To report elder or dependent adult abuse, call the 24-hour hotline at (805) 654-3200.

To talk to Pollara, call (805) 654-2505.

Abridged

SOURCE: Camarillo Acorn – Camarillo,CA,USA

—————————————————-
Please go to SOURCE for more information and helpful tips.
———————————————————————–

Click for Updates, More Cases and Resources
Search Right Col/Labels for More Posts/Resources


Source: feedproxy.google.com

What Happens If You Die Without a Will?
Fredrick P. Niemann, Esq., a NJ Estate Planning Attorney We all know we are supposed to do estate planning, but not all of us get around to it.  So what happens if you don’t have a will when you die? Your estate will be distributed according to state laws, which may or may not be the […]
Source: hnlawfirm.com

How Banks, Marketers Aid Elder Scams (

July 1, 2009

Two weeks ago, I wrote about how difficult it was for our family to stop con artists from scamming an elderly relative who was convinced that he was on the verge of winning big lottery and sweepstakes prizes.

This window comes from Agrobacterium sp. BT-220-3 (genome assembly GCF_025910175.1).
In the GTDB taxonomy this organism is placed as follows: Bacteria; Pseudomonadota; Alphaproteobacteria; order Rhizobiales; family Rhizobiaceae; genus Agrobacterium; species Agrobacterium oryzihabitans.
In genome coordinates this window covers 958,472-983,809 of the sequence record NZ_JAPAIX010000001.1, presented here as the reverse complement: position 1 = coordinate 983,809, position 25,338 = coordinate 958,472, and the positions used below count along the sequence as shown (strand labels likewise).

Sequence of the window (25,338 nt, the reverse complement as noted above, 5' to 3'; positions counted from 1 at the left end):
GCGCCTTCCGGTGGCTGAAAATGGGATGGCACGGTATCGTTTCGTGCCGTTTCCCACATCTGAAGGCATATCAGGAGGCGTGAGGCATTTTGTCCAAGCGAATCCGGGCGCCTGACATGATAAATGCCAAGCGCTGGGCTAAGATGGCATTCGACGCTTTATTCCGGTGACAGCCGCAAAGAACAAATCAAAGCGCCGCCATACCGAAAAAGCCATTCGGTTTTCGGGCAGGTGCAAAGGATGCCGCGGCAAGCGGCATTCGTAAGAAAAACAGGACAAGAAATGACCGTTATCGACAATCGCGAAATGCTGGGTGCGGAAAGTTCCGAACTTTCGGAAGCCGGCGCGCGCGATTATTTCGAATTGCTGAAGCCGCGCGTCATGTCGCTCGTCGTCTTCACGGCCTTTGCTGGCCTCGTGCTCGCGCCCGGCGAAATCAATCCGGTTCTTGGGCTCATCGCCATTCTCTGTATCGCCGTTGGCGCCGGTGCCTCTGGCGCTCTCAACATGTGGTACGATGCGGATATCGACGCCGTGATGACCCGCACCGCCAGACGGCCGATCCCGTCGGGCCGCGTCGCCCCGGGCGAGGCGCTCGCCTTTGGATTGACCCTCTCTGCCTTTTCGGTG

Digging into our family’s experience yielded another surprise: Some common business practices may have actually helped the scams continue, such as the sale of direct marketing lists and banks’ moves to automatically cover overdrafts—an issue that President Barack Obama has flagged for attention under his proposed Consumer Financial Protection Agency.

When our relative began to fall behind on bills, he agreed to give power of attorney to a son, who started paying the mortgage and other big bills, as well as reducing the amount available in his dad’s checking account. What the son didn’t count on was that the bank would automatically cover up to several hundred dollars a month of his father’s overdrafts, which essentially gave him more money to send to scammers. In addition, he was charged $33 for every overdraft—running up hundreds of dollars in fees. When the son called Sovereign Bank, his father’s longtime bank, he was told that the protection was standard and that he couldn’t turn it off.

Steven Mantelli, Sovereign’s senior vice president for retail banking, says the bank provides overdraft protection “on a courtesy basis” for customers, and it isn’t typically shut off. But in isolated situations, he says, the bank will stop it.

Abridged